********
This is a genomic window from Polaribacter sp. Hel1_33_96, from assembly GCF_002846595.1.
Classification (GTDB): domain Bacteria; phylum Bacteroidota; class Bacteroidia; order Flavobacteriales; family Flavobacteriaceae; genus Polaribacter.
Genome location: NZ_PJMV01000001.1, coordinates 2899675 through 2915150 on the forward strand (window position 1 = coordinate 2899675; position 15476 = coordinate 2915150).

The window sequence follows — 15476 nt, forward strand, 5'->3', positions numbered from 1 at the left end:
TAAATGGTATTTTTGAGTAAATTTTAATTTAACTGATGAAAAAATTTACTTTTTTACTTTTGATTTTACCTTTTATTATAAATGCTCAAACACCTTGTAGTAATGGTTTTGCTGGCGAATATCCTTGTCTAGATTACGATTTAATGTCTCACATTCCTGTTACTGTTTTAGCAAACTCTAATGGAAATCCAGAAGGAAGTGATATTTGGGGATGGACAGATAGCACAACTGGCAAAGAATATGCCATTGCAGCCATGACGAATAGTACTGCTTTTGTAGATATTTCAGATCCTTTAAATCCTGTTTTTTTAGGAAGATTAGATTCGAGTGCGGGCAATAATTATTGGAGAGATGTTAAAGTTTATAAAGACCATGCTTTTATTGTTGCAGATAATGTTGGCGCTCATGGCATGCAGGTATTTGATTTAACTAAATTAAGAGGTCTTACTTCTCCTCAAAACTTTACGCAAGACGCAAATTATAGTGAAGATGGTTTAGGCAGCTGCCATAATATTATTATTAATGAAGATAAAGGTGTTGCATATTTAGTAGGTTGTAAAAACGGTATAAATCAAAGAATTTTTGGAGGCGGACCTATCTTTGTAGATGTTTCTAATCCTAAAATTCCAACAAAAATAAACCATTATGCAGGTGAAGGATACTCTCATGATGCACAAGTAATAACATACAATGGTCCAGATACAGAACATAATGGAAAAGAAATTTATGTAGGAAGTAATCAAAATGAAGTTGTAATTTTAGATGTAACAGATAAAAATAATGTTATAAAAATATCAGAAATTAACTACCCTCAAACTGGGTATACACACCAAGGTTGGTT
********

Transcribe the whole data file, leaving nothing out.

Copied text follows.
This is a genomic window from Polaribacter sp. Hel1_33_96, from assembly GCF_002846595.1.
Classification (GTDB): domain Bacteria; phylum Bacteroidota; class Bacteroidia; order Flavobacteriales; family Flavobacteriaceae; genus Polaribacter.
Genome location: NZ_PJMV01000001.1, coordinates 2899675 through 2915150 on the forward strand (window position 1 = coordinate 2899675; position 15476 = coordinate 2915150).

The window sequence follows — 15476 nt, forward strand, 5'->3', positions numbered from 1 at the left end:
TAAATGGTATTTTTGAGTAAATTTTAATTTAACTGATGAAAAAATTTACTTTTTTACTTTTGATTTTACCTTTTATTATAAATGCTCAAACACCTTGTAGTAATGGTTTTGCTGGCGAATATCCTTGTCTAGATTACGATTTAATGTCTCACATTCCTGTTACTGTTTTAGCAAACTCTAATGGAAATCCAGAAGGAAGTGATATTTGGGGATGGACAGATAGCACAACTGGCAAAGAATATGCCATTGCAGCCATGACGAATAGTACTGCTTTTGTAGATATTTCAGATCCTTTAAATCCTGTTTTTTTAGGAAGATTAGATTCGAGTGCGGGCAATAATTATTGGAGAGATGTTAAAGTTTATAAAGACCATGCTTTTATTGTTGCAGATAATGTTGGCGCTCATGGCATGCAGGTATTTGATTTAACTAAATTAAGAGGTCTTACTTCTCCTCAAAACTTTACGCAAGACGCAAATTATAGTGAAGATGGTTTAGGCAGCTGCCATAATATTATTATTAATGAAGATAAAGGTGTTGCATATTTAGTAGGTTGTAAAAACGGTATAAATCAAAGAATTTTTGGAGGCGGACCTATCTTTGTAGATGTTTCTAATCCTAAAATTCCAACAAAAATAAACCATTATGCAGGTGAAGGATACTCTCATGATGCACAAGTAATAACATACAATGGTCCAGATACAGAACATAATGGAAAAGAAATTTATGTAGGAAGTAATCAAAATGAAGTTGTAATTTTAGATGTAACAGATAAAAATAATGTTATAAAAATATCAGAAATTAACTACCCTCAAACTGGGTATACACACCAAGGTTGGTT